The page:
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Anatomy of the glenohumeral joint

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Anatomy of the glenohumeral joint

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Anatomy of the Glenohumeral Joint

Figure 1: A. Anterior view of the rotator cuff muscles. B. Posterior view of the rotator cuff muscles.

Figure 2: A. Anterior view of the ligaments of the glenohumeral joint. B. Lateral view of the ligaments of the glenohumeral joint. 

Figure 3: A. Anterior view of the bursae, biceps brachii muscle and glenohumeral joint. B. Lateral view of glenohumeral joint ligaments. 

Figure 4: Arteries supplying glenohumeral joint A. Anterior view B. Posterior view

Muscle
Proximal Attachment
Distal Attachment
Innervation
Action
Supraspinatus
  • Supraspinous fossa of scapula

  • Superior facet of
    greater tubercle
    of humerus 
  • Suprascapular nerve (C5, C6)
  • Initiates / assists deltoid in abduction of arm
  • Stabilizes glenohumeral joint
Infraspinatus
  • Infraspinous fossa of the scapula
  • Middle facet of the greater tubercle of the humerus
  • Suprascapular nerve (C5, C6)
  • Rotates arm laterally
  • Stabilizes glenohumeral joint
Teres minor
  • Middle part of the lateral border of the scapula
  • Inferior facet of the greater tubercle of the humerus
  • Axillary nerve (C5, C6)
  • Rotates arm laterally 
  • Stabilizes glenohumeral joint
Subscapularis
  • Subscapular fossa
  • Lesser tubercle of the humerus
  • Upper and lower subscapular nerves (C5, C6, C7) 
  • Rotates arm medially
  • Stabilizes glenohumeral joint

Unlabelled diagrams

Questions
Preview

A football player comes to the emergency department after getting tackled in a game. They seem to have dislocated their humerus anteriorly at the glenohumeral joint. Which structure is most likely torn due to this injury?

Transcript

The glenohumeral joint, also known as the shoulder joint, is a ball and socket type of synovial joint: the ball being the head of the humerus, and the socket being the glenoid cavity of the scapula.

The shoulder joint is the most mobile joint in our body, and it allows us to do everything from pull ups, to throwing a baseball, and hugging our loved ones!

Let’s take a closer look at our articulating parts here. So, the head of the humerus fits into this shallow glenoid cavity.

The glenoid cavity is actually so shallow that it only covers one-third of the humeral head.

Having a shallow glenoid cavity allows for exceptional mobility as the humeral head can rotate freely to allow us an impressive range of motion.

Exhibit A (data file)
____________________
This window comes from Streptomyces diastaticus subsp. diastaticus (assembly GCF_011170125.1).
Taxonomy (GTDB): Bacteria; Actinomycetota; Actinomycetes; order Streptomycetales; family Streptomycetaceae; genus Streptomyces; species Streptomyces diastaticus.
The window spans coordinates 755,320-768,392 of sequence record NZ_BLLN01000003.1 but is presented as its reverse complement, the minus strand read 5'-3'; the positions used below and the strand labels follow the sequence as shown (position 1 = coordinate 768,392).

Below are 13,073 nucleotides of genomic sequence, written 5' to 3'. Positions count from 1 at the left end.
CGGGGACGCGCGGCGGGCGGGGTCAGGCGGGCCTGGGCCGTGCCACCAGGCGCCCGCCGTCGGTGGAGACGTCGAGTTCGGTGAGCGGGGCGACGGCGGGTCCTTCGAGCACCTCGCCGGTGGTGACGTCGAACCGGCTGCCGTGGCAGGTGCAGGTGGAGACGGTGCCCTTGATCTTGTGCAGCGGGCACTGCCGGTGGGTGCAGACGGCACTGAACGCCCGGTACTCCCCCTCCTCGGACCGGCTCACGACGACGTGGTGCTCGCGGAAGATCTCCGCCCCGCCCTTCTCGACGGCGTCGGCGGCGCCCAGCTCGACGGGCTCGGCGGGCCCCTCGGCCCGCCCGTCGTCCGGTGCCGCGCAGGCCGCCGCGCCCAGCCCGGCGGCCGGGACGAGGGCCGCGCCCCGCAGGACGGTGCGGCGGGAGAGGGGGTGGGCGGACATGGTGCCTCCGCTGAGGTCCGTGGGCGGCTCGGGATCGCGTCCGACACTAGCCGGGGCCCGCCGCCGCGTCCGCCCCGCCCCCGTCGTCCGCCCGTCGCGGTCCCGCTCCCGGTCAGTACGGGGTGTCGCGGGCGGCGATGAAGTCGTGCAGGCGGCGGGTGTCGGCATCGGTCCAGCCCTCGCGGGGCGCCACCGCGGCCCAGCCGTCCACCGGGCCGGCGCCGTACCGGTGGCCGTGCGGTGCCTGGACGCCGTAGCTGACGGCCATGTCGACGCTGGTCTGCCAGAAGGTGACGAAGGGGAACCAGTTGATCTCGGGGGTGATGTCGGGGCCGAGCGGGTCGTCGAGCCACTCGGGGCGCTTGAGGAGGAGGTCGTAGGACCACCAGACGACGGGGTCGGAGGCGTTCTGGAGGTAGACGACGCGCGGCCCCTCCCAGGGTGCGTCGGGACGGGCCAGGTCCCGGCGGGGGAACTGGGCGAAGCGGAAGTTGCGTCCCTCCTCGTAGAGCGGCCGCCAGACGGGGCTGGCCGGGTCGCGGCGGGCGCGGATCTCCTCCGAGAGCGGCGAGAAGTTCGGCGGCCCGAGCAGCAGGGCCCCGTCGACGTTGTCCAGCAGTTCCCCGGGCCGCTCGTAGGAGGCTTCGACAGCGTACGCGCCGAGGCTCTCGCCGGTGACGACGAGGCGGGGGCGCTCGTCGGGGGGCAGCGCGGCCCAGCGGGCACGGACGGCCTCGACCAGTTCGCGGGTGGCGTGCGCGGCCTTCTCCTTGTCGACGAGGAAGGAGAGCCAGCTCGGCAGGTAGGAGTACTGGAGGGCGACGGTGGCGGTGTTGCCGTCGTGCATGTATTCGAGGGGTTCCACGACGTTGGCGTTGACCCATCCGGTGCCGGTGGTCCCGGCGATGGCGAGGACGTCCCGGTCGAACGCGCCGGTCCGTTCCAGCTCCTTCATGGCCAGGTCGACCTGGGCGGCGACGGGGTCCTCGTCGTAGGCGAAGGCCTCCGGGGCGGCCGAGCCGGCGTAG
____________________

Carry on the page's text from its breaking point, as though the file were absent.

At the same time, the contour of the glenoid cavity is lined by a fibrocartilaginous rim, called the glenoid labrum, which makes the cavity a little bit deeper, reducing the chance for dislocations.

Like any respectable synovial joint, the glenohumeral joint is covered by a tough, but loose, joint capsule with an internal synovial lining.

The joint capsule extends from the anatomical neck of the humerus, to the margin of the glenoid. This capsule has two apertures, or passageways.

The first one is between the tubercles of the humerus, which provides passage for the tendon of the long head of the biceps brachii.

This tendon then passes in the intertubercular groove covered by a broad fibrous band, called the transverse humeral ligament, which runs from the lesser tubercle of the humerus, to the greater tubercle.

The second aperture is situated inferior to the coracoid process, and it allows communication between the subtendinous bursa of the subscapularis and the joint’s synovial cavity.

Speaking of which, there are actually two bursae around the glenohumeral joint, which are basically pockets of synovial fluid.

There is one between the capsule and the tendon of the subscapularis muscle called the subtendinous bursa of the subscapularis and another one right under the acromion called the subacromial bursa.

The role of bursae is to provide lubrication and reduce the friction when structures such as tendons, skin, muscles and bones rub against each other, especially the supraspinatus tendon, which rubs against the acromion as the joint moves.

Now, the joint capsule is reinforced by numerous ligaments.

There are the glenohumeral ligaments, which are thickenings found within the joint capsule; the coracohumeral ligament, which runs from the scapula to the humerus; and the coraco-acromial ligament, which runs from the coracoid process to the acromial process of the scapula.

The glenohumeral ligaments are three bands, called the superior, middle, and inferior glenohumeral ligament, that radiate inferolaterally from the glenoid labrum to blend with the joint capsule, where it attaches to the anatomical neck of the humerus.

These ligaments reinforce the anterior part of the joint capsule.

Next is the coracohumeral ligament, which runs from the coracoid process of the scapula, and then extends inferolaterally to attach to the greater tubercle of the humerus.

The coracohumeral ligament strengthens the upper part of the capsule.

Finally, the coracoacromial ligament runs above the head of the humerus from the acromion and coracoid process on the scapula.

This creates an arch that overlies the head of the humerus to prevent it from slipping from the glenoid cavity superiorly.